In this book, one of the leading social theorists and cultural commentators of modern times, turns his gaze on consumption. George Ritzer, author of the famous McDonaldization Thesis, demonstrates the irrational consequences of the rational desire to consume and commodify. He examines how McDonaldization might be resisted, and situates the reader in the new cultural spaces that are emerging in society: shopping malls, casino hotels, Disneyfied theme parks and Las Vegas -- the new `cathedrals of consumption' as he calls them. The book shows how new processes of consumption relate to globalization theory. In illuminating discussions of the work of Thorstein Veblen and the French situationists, Ritzer unearths the roots of problems of consumption in older sociological traditions. He indicates how transgression is bound up with consumption, through an investigation of the obscene in popular and postmodern culture.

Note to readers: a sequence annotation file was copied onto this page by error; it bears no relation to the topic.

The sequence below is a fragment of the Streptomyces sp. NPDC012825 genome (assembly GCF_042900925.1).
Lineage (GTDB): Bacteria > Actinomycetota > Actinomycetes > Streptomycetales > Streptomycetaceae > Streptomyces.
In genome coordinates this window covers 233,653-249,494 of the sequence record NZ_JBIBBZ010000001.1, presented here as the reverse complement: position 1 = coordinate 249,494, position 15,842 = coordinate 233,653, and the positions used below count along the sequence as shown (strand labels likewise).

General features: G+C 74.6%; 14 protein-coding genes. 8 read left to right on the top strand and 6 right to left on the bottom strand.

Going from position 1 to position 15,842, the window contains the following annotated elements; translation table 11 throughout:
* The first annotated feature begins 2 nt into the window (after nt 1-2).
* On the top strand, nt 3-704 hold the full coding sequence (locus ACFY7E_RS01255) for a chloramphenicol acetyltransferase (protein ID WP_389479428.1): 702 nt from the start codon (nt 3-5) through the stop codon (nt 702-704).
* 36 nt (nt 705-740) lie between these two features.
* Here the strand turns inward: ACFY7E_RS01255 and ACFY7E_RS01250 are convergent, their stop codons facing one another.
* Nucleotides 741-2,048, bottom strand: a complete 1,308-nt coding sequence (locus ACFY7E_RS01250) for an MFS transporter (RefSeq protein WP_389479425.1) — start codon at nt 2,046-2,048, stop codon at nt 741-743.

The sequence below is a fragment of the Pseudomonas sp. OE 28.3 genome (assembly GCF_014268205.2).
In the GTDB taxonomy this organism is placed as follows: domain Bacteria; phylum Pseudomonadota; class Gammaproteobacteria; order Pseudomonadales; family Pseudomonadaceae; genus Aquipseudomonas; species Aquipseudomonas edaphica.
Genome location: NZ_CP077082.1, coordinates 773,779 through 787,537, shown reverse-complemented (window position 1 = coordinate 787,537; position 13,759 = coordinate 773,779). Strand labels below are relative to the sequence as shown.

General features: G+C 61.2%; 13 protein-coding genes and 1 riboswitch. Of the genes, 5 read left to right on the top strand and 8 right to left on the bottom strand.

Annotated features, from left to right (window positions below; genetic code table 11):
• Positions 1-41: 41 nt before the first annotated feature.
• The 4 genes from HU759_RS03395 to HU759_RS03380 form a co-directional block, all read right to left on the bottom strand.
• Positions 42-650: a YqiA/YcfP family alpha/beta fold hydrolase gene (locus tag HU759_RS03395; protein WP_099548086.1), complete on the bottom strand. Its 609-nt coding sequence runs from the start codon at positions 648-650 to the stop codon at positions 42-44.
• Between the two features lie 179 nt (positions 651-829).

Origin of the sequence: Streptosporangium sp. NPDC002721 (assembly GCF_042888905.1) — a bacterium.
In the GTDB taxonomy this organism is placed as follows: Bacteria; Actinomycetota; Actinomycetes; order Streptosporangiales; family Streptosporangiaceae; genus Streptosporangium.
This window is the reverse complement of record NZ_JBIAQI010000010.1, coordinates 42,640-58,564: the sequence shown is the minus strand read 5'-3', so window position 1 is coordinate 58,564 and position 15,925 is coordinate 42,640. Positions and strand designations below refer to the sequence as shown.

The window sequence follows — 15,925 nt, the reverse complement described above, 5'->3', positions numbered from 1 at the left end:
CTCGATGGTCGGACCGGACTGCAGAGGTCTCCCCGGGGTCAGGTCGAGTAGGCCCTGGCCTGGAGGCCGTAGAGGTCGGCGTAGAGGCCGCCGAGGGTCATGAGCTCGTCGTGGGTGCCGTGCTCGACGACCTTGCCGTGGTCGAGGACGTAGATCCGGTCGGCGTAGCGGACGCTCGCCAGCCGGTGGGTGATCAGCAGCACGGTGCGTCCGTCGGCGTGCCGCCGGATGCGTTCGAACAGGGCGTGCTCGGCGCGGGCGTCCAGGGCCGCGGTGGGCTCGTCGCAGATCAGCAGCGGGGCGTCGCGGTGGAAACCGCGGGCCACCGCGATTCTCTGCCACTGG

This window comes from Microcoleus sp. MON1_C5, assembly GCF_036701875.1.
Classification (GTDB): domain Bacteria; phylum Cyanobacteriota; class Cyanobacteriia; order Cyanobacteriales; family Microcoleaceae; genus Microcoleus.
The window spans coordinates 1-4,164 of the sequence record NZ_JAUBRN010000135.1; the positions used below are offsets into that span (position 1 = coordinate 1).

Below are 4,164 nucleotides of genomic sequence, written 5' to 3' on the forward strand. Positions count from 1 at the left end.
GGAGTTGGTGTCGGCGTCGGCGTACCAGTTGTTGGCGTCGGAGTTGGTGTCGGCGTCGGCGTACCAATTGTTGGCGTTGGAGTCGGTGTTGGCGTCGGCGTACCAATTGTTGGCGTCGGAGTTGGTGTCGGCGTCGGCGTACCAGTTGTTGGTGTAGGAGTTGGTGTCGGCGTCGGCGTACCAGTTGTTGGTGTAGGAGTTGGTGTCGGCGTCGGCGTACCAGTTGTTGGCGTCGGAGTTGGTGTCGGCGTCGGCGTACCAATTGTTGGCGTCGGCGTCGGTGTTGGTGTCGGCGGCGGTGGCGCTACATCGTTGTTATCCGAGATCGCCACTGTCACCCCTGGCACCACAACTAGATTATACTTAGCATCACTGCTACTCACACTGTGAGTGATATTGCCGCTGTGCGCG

The Process of McDonaldization is Not Uniform: Nor are Its Settings, Consumers or the Consumption of its Goods and Services

The process of mcdonaldization is not uniform: Nor are its settings, consumers or the consumption of its goods and services

The objective in this chapter is to deal with four aspects of the McDonaldization thesis that have often been misrepresented. First, we want to make it clear that McDonaldization is not a uniform process; it has a variety of ‘trajectories’. Second, and relatedly, as a result of varying trajectories, there is great variation in the degree to which settings are McDonaldized; even in the fast-food industry, not all settings are highly and equally McDonaldized. Third, while McDonaldized systems seek to mold consumers so that they behave ...

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